Orbit: Near-circular orbit of 550 km altitude, inclination of 45º.


Figure 20: In addition to launching six smallsats, the latest Electron mission includes "Photon Pathstone," a second test of the company's smallsat bus (image credit: Rocket Lab)

Another One Leaves the Crust

• January 20, 2021: This mission, named GMS-T by OHB Group, launched at 07:26 UTC (20:26 NZT) a single communication microsatellite for OHB Group that will enable specific frequencies to support future services from orbit. The launch was Rocket Lab’s 18th Electron mission and was procured for OHB Group through OHB Cosmos International Launch Service GmbH, the launch service division of OHB Group. OHB Cosmos is responsible for launching the spacecraft built by the Group's satellite manufacturers based in Germany, Sweden, and Czech Republic. 32)

- Electron released the sole satellite on the mission, GMS-T, 70 minutes after liftoff. “Perfect orbit, payload deployed. Hello 2021!” tweeted Peter Beck, chief executive of Rocket Lab. 33)

- The payload for this mission has been shrouded in secrecy since Rocket Lab announced the planned launch Jan. 5. The name of the satellite itself was not disclosed by OHB until after liftoff, and a press kit for the mission did not include the satellite’s mass or orbital altitude, stating only that it was going into an orbit at an inclination of 90 degrees.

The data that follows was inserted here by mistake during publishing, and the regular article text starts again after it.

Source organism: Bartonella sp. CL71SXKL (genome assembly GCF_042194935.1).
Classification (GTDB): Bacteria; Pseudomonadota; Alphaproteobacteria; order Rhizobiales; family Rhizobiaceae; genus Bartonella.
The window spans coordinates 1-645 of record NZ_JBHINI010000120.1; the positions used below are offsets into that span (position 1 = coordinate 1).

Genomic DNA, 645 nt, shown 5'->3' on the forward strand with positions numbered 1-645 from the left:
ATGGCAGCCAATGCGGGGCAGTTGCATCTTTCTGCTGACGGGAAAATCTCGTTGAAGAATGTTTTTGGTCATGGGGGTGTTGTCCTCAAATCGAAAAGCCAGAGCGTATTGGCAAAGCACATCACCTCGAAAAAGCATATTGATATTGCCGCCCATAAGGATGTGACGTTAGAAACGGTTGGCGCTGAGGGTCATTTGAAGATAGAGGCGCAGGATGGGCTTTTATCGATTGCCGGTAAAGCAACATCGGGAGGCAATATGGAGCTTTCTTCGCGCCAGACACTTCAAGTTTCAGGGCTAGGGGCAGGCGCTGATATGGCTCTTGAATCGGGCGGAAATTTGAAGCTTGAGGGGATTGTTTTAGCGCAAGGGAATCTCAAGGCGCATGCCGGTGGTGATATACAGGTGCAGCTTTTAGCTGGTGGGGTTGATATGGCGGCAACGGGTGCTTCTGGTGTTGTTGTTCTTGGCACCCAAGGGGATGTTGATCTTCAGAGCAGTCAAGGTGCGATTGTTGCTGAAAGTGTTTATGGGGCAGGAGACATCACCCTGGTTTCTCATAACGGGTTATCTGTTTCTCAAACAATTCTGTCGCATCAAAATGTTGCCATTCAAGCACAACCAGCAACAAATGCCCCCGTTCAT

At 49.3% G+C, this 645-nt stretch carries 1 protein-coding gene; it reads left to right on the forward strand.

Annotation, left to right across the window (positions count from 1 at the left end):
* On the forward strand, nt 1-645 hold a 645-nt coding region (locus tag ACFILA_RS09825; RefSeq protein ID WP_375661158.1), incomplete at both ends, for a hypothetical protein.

• March 18, 2021: ENPULSION, the market leader in small satellite propulsion with more than 60 thrusters in space, confirmed the first successful in-orbit commissioning and first uses of its new ENPULSION MICRO R3 thruster. 34)

- Its partner OHB Sweden said in a statement: "We are keen to report on GMS-T that the in-orbit commissioning and first uses of the ENPULSION MICRO Thruster have been completed as expected in the mission. The GMS-T mission is based on OHB Sweden's InnoSat-light platform (for more info on InnoSat, please refer to the website of OHB Sweden)."

- Within the GMS-T mission OHB Sweden is the prime contractor for the design, development, integration and test of the Innosat-based platform of a small telecommunication satellite (50 kg class).